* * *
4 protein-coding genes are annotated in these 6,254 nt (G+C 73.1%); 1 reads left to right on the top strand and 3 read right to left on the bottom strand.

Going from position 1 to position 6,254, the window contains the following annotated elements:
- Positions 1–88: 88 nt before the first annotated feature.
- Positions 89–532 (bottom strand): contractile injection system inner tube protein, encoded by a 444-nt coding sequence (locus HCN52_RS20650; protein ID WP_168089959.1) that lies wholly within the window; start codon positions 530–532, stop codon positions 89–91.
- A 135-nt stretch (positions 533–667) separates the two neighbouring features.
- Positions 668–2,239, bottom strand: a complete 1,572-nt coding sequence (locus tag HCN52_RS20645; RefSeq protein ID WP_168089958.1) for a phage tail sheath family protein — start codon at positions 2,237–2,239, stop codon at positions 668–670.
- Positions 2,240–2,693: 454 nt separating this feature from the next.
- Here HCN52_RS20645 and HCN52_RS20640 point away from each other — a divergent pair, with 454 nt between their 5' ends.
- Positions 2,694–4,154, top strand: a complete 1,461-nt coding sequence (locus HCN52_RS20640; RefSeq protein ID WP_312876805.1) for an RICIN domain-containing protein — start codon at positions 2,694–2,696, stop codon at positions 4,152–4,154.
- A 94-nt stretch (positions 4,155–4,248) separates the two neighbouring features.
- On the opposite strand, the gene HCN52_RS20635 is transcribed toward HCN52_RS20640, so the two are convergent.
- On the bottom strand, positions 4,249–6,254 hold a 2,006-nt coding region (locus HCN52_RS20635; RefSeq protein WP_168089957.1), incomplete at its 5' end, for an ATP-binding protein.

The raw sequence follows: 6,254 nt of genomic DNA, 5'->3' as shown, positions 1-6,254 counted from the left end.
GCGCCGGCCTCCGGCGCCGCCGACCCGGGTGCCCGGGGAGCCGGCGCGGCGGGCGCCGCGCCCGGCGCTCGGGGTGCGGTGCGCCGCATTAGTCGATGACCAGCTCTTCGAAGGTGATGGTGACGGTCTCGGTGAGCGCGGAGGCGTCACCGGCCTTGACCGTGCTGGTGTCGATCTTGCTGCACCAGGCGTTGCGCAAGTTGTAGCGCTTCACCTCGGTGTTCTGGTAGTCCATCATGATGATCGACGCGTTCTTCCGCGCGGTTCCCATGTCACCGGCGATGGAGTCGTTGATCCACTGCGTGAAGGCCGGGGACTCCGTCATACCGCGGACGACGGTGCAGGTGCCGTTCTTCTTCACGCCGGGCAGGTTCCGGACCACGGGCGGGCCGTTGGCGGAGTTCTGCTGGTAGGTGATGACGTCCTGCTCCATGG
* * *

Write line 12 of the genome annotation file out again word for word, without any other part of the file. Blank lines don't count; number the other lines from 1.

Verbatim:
- On the bottom strand, positions 4,249–6,254 hold a 2,006-nt coding region (locus HCN52_RS20635; RefSeq protein WP_168089957.1), incomplete at its 5' end, for an ATP-binding protein.